Last week, I wrote about the huge benefits and associated challenges of implementing "stretched" virtualization clusters. These offer tangible benefits over traditional hot/warm site implementations in that they allow workloads to be seamlessly migrated from one site to the other. In some cases, they even allow site fail-over to take place automatically.
But the expense of clustered storage -- not to mention the complexity involved -- put true stretched clusters out of reach for many organizations that could benefit from them. In spite of that, even if you don't have the right kind of back-end storage to implement a true stretched cluster, you may still be able to reap some of the flexibility benefits they bring to the table and ease the heavy lifting of complex upgrades and stringent uptime requirements.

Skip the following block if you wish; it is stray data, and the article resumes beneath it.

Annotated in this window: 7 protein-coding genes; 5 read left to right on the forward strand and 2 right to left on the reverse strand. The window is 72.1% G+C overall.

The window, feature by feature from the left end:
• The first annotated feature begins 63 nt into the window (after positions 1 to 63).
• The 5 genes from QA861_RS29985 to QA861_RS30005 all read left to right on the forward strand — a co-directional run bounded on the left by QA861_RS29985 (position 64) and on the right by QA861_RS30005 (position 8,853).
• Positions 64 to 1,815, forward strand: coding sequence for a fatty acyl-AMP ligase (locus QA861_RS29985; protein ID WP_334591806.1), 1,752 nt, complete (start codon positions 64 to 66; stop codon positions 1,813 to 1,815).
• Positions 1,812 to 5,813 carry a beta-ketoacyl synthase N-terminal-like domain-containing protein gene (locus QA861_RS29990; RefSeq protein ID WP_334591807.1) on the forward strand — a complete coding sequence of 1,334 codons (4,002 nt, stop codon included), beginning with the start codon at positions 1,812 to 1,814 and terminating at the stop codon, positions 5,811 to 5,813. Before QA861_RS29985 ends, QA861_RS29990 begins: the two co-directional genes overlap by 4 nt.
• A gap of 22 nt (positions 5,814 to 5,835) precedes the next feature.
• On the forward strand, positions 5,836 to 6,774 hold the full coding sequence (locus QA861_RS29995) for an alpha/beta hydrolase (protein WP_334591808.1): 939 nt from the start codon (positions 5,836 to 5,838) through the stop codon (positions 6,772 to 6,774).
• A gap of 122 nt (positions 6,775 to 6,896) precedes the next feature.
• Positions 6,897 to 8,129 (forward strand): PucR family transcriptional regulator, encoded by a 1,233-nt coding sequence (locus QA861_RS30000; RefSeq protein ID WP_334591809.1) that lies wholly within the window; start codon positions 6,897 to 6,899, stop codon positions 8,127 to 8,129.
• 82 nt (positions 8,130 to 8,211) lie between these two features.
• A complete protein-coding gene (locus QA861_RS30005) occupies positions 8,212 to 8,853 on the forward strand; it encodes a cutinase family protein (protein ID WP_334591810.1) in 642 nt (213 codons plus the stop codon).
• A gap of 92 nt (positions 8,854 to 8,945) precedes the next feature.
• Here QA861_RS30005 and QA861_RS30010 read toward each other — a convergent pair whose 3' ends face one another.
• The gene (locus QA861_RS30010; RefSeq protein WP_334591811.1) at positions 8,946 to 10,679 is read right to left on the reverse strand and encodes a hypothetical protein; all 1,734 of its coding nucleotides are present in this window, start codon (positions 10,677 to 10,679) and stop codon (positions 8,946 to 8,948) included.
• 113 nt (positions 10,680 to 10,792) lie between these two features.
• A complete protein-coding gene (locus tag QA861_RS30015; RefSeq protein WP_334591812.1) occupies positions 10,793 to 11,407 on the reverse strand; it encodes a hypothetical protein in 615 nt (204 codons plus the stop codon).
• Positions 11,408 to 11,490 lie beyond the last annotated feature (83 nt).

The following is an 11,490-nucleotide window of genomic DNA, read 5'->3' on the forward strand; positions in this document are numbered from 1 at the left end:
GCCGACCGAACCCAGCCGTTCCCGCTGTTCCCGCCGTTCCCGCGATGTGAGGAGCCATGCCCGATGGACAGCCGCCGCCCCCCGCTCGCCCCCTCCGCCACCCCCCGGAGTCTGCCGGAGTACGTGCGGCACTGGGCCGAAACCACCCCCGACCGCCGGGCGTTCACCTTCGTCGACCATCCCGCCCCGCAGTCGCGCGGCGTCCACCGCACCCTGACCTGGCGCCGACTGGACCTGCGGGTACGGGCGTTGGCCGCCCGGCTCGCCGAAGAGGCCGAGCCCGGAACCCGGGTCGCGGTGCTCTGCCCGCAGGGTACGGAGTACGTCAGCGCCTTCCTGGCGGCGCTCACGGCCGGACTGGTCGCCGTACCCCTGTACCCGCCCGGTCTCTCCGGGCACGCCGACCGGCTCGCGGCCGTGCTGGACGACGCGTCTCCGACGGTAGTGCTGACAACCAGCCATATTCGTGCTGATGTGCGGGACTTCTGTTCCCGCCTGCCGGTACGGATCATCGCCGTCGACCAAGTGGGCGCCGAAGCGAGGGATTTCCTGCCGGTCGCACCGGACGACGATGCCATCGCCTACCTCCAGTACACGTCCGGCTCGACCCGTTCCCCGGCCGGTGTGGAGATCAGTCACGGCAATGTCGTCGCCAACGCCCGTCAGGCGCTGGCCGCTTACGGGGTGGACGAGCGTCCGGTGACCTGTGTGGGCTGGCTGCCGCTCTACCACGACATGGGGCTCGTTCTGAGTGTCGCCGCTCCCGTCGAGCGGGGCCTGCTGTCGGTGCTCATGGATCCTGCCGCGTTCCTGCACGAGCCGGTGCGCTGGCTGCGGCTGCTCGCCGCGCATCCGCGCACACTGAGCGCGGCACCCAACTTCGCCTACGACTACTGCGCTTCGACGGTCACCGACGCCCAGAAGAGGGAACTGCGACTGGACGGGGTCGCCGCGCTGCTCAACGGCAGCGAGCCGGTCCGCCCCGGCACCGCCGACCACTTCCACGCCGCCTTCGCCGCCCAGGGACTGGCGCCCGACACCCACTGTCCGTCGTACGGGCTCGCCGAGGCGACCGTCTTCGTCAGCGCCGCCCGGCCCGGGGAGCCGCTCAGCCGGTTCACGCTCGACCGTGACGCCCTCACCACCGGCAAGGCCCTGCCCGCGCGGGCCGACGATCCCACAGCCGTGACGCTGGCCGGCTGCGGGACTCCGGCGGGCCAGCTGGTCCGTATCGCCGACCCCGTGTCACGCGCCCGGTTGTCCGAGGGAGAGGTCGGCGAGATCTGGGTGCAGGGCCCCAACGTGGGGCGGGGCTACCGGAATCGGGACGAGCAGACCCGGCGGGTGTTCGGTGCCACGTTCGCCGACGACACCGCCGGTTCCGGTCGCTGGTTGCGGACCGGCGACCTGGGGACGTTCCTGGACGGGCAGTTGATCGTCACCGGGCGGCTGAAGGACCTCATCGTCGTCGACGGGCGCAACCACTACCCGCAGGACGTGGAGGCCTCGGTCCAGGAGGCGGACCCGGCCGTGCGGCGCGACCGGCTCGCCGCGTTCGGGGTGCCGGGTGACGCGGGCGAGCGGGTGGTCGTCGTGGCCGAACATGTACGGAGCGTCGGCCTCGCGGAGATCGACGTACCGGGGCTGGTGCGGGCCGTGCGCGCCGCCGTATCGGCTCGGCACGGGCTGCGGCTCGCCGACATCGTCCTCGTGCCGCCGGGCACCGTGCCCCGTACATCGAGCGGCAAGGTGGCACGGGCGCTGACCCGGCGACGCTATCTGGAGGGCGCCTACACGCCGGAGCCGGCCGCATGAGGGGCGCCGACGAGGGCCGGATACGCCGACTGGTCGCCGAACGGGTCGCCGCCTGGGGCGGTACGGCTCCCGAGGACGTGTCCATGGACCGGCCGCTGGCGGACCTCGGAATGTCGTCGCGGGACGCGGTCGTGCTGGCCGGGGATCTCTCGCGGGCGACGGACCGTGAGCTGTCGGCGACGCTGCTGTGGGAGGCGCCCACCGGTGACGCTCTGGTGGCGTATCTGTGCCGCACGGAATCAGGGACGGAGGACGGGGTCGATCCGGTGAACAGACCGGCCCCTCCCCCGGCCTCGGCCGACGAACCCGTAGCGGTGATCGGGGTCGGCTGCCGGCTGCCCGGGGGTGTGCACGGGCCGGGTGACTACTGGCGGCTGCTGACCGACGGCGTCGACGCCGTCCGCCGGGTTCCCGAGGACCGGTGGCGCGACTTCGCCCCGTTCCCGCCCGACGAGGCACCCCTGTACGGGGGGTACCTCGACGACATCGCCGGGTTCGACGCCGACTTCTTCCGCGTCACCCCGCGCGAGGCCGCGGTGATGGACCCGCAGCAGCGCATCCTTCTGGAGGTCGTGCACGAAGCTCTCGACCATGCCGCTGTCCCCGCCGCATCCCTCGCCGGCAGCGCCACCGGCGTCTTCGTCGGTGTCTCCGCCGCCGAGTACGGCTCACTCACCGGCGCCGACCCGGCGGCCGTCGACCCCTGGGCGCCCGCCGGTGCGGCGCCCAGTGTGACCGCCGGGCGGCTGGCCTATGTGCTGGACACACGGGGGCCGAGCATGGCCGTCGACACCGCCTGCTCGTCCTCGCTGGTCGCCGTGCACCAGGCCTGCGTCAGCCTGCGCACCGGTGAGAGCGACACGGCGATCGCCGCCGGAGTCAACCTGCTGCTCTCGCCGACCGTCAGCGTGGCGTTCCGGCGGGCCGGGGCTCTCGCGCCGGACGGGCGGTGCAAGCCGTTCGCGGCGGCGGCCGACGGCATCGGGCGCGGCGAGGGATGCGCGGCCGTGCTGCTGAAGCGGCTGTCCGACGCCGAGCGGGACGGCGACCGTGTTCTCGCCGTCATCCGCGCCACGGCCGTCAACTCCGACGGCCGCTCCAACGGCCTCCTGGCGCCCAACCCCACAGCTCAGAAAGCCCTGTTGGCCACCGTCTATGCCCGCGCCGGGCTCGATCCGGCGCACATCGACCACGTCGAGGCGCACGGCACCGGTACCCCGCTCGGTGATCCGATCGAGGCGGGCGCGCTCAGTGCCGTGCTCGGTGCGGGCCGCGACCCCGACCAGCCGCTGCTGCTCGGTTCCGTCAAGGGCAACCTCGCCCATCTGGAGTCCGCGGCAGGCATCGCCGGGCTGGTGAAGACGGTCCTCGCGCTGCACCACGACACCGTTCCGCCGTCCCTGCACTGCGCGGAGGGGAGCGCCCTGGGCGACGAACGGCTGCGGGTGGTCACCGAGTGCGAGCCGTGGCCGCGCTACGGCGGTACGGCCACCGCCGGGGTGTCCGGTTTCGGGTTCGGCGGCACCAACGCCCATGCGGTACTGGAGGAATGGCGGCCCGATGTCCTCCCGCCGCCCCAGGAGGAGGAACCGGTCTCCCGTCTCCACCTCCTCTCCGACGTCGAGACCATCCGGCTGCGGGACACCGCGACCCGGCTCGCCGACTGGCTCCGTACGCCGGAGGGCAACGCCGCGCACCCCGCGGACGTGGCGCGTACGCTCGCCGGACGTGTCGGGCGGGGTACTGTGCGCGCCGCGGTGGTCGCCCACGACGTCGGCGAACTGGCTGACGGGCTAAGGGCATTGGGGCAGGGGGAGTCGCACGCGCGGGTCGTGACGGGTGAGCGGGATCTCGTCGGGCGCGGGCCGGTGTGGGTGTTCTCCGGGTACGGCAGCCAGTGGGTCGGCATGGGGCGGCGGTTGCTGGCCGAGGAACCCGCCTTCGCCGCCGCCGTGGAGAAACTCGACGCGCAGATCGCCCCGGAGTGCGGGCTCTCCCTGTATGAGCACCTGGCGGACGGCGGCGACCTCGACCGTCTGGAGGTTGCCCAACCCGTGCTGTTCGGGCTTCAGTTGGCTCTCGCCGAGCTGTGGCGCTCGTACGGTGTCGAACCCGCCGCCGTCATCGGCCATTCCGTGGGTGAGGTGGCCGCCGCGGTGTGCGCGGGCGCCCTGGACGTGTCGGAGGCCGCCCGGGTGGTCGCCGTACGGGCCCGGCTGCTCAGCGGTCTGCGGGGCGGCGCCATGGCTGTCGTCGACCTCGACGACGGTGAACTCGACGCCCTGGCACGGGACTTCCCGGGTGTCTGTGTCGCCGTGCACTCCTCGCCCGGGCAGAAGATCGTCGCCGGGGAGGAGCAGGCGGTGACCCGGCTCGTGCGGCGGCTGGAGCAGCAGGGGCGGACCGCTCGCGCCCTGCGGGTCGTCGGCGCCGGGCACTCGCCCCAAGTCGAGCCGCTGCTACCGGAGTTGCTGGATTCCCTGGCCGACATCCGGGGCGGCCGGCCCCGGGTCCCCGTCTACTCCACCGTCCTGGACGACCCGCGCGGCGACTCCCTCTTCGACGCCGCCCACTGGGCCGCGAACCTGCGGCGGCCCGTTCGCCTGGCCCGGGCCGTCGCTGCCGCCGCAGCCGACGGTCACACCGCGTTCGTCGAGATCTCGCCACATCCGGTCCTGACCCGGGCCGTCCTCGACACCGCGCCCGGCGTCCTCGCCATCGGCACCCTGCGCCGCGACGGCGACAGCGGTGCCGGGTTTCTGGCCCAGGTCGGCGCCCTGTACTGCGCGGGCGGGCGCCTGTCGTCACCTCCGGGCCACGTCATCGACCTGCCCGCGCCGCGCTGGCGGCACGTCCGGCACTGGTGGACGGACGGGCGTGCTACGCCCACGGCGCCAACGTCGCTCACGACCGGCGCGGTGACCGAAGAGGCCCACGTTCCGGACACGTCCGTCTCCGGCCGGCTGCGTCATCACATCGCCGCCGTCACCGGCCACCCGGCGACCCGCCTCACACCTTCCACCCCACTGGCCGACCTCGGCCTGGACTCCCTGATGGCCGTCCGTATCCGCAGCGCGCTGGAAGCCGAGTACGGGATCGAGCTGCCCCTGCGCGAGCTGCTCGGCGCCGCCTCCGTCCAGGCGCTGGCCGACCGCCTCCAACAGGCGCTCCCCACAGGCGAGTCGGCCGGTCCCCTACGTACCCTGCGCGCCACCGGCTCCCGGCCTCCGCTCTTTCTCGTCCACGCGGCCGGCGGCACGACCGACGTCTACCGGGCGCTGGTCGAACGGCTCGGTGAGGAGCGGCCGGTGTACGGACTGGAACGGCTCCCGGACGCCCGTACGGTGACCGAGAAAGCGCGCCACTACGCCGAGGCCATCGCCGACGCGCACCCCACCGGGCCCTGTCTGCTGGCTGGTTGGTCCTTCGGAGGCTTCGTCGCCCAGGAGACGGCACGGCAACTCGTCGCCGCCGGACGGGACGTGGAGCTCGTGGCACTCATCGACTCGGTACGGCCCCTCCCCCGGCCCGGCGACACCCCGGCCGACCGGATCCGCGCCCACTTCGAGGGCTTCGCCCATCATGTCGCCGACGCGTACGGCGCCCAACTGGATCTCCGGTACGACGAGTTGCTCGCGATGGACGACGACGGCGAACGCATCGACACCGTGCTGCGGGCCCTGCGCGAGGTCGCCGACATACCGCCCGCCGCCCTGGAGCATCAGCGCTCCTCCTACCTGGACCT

Recently, I found myself faced with the prospect of upgrading a sizable dual-site virtualization infrastructure. Though each upgrade taken individually wasn't that complicated, a strict zero-downtime requirement meant that careful planning would be required. In the end, the solution leveraged many of the same concepts present in stretched clusters, illustrating that you can enjoy some of the benefits without having all of the pieces in place.